About 30 cannabis-vending coffee shops in the south of the Netherlands announced Tuesday they would become private members' clubs at the start of next year to keep out foreign drug tourists.
"We will transform the coffee shops from open establishments, accessible by all, to closed establishments of which clients need to be members," Maastricht's Mayor Gerd Leers told a press conference in the border town.
In the latest move away from the traditionally liberal Dutch approach to such issues as soft drugs and prostitution, coffee shops in the province of Limburg said they would start issuing membership cards.
The application procedure would take several days, in effect preventing short-term tourists from buying marijuana.
The move is backed by the national government, and is seen as a pilot project for possible expansion to other areas.
Some four million foreigners travel to Limburg every year to buy cannabis, according to a municipal official.
The measure, to be applied uniformly by all coffee shops in the province which borders Belgium and Germany, would seek to "discourage the majority of drug tourists," said Leers.
"We have been fighting for years against the nuisance brought here by the Belgians, the French and the Germans," he added.
These included damage to city property, heavy road traffic, a rising trade in hard drugs and other criminal activities.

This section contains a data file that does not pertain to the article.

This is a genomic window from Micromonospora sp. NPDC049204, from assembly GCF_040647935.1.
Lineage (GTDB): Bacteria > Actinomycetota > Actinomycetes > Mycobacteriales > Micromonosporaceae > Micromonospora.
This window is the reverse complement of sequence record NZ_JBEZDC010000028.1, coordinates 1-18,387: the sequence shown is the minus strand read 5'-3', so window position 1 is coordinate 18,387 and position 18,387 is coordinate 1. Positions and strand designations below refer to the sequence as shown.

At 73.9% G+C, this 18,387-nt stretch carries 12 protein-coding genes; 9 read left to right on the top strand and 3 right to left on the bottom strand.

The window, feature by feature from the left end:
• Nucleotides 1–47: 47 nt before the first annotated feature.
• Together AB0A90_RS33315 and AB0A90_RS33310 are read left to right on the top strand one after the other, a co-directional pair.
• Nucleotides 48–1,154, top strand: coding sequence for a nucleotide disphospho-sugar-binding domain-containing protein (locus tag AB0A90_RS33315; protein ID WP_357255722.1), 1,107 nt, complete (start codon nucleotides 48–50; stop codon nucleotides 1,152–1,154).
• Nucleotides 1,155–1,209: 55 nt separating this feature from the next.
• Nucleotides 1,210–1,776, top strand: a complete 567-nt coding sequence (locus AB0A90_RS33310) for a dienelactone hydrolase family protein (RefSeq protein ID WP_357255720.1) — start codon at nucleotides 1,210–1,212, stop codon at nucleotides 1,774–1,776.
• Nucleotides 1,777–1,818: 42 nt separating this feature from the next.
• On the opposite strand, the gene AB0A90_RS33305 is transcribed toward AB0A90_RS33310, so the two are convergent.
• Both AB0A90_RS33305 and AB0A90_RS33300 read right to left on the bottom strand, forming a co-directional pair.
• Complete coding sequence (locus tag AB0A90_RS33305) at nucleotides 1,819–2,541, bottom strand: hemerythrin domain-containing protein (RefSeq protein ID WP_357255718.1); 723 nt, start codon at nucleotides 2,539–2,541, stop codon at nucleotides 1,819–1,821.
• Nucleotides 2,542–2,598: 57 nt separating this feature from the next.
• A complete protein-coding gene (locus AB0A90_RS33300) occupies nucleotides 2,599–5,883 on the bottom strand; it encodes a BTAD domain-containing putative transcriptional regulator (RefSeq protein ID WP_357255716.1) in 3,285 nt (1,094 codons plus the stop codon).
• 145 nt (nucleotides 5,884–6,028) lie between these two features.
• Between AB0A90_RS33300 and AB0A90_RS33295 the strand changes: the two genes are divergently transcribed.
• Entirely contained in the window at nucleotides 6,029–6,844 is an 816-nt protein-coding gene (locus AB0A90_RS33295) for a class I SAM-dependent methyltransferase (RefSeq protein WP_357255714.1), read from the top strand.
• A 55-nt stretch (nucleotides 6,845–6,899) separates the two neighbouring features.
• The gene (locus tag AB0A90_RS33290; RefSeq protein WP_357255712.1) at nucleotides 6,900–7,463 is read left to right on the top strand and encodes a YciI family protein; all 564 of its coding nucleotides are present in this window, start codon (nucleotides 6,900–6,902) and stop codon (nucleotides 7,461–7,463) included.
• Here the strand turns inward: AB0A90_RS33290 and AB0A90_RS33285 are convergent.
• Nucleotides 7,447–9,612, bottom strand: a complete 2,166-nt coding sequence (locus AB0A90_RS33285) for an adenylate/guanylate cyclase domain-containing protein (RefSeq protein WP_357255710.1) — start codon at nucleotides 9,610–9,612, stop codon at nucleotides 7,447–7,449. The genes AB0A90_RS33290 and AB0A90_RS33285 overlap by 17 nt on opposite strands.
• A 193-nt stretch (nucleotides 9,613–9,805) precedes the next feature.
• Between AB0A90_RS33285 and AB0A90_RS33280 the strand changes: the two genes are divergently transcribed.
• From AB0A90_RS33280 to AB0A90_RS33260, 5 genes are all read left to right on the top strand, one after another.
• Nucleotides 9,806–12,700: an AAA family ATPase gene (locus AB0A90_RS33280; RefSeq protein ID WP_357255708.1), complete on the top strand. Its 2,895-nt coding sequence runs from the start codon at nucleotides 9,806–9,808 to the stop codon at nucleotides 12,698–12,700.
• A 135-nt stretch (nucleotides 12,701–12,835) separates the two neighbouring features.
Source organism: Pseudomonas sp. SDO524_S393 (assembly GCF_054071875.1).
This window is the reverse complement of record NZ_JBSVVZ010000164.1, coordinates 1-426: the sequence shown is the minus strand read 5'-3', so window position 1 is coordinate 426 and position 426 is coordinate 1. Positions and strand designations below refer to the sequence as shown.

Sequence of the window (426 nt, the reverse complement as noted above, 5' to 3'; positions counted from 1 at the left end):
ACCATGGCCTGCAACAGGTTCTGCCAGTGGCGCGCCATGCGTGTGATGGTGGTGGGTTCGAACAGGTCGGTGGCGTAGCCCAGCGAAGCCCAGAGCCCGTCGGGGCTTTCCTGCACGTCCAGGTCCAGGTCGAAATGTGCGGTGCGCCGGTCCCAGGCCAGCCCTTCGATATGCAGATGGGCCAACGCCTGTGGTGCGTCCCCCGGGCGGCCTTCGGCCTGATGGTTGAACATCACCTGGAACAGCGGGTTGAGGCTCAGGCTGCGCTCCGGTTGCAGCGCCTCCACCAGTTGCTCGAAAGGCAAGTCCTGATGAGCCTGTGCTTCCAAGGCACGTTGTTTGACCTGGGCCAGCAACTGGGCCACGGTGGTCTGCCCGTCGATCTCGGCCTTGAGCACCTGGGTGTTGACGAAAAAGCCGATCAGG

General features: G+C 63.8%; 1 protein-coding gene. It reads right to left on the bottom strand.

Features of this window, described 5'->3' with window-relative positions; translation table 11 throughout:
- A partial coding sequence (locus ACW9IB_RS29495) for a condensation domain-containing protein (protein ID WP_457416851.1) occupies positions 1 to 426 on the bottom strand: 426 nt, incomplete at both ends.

From January 1 next year, the province will limit the sale of cannabis in its coffee shops to three grammes per person per day.
Each buyer would have to present a membership card that would work on the basis of a fingerprint, iris or some similar identification system. Purchases will only be possible by bank card or credit transfer.
Dutch law allows the consumption and possession of up to five grammes of cannabis per individual, but prohibits the cultivation and mass retail of the soft drug.
Some 700 so-called coffee shops nationwide have special licences to sell marijuana but are allowed to keep no more than 500 grammes on site.
Home Affairs Minister Guusje ter Horst told Tuesday's launch that the new project was the first step in a "harder approach to illegality" by Dutch law enforcement.
Also, the Dutch Council of State, which advises the government on legislation, had asked the European Court of Justice to weigh the legality of limiting access to Dutch coffee shops to Dutch citizens.
An answer is expected in about 18 months.
Several Dutch municipalities have recently announced plans to close all or part of the coffee shops within their borders, partly to discourage crime and drug tourism.
But Leers said closing coffee shops was not a viable alternative, as this risked "chasing clients into illegality".